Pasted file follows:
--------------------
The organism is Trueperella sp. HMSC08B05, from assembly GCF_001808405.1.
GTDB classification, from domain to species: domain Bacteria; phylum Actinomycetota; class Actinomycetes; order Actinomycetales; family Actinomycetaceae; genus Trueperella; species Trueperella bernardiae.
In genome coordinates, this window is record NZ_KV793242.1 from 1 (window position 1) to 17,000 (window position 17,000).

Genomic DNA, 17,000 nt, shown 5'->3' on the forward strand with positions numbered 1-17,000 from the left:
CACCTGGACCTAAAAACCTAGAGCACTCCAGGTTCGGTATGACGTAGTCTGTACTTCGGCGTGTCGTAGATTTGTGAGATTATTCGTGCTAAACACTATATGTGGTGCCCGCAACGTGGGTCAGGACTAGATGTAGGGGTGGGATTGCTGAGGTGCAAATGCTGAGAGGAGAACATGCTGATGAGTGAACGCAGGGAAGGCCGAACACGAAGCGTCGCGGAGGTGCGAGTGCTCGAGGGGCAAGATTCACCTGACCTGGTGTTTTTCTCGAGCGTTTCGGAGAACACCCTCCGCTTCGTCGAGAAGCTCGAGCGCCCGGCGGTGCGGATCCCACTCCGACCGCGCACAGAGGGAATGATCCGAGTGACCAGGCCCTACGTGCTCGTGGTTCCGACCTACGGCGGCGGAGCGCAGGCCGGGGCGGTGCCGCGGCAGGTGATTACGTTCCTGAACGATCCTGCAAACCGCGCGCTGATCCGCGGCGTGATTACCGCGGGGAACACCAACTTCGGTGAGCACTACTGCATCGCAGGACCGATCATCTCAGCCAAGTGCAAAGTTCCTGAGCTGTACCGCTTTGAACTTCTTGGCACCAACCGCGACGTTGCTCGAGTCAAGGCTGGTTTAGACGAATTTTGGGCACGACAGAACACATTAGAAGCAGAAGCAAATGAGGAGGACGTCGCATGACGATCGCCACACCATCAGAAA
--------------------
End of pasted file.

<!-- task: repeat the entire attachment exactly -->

The organism is Trueperella sp. HMSC08B05, from assembly GCF_001808405.1.
GTDB classification, from domain to species: domain Bacteria; phylum Actinomycetota; class Actinomycetes; order Actinomycetales; family Actinomycetaceae; genus Trueperella; species Trueperella bernardiae.
In genome coordinates, this window is record NZ_KV793242.1 from 1 (window position 1) to 17,000 (window position 17,000).

Genomic DNA, 17,000 nt, shown 5'->3' on the forward strand with positions numbered 1-17,000 from the left:
CACCTGGACCTAAAAACCTAGAGCACTCCAGGTTCGGTATGACGTAGTCTGTACTTCGGCGTGTCGTAGATTTGTGAGATTATTCGTGCTAAACACTATATGTGGTGCCCGCAACGTGGGTCAGGACTAGATGTAGGGGTGGGATTGCTGAGGTGCAAATGCTGAGAGGAGAACATGCTGATGAGTGAACGCAGGGAAGGCCGAACACGAAGCGTCGCGGAGGTGCGAGTGCTCGAGGGGCAAGATTCACCTGACCTGGTGTTTTTCTCGAGCGTTTCGGAGAACACCCTCCGCTTCGTCGAGAAGCTCGAGCGCCCGGCGGTGCGGATCCCACTCCGACCGCGCACAGAGGGAATGATCCGAGTGACCAGGCCCTACGTGCTCGTGGTTCCGACCTACGGCGGCGGAGCGCAGGCCGGGGCGGTGCCGCGGCAGGTGATTACGTTCCTGAACGATCCTGCAAACCGCGCGCTGATCCGCGGCGTGATTACCGCGGGGAACACCAACTTCGGTGAGCACTACTGCATCGCAGGACCGATCATCTCAGCCAAGTGCAAAGTTCCTGAGCTGTACCGCTTTGAACTTCTTGGCACCAACCGCGACGTTGCTCGAGTCAAGGCTGGTTTAGACGAATTTTGGGCACGACAGAACACATTAGAAGCAGAAGCAAATGAGGAGGACGTCGCATGACGATCGCCACACCATCAGAAA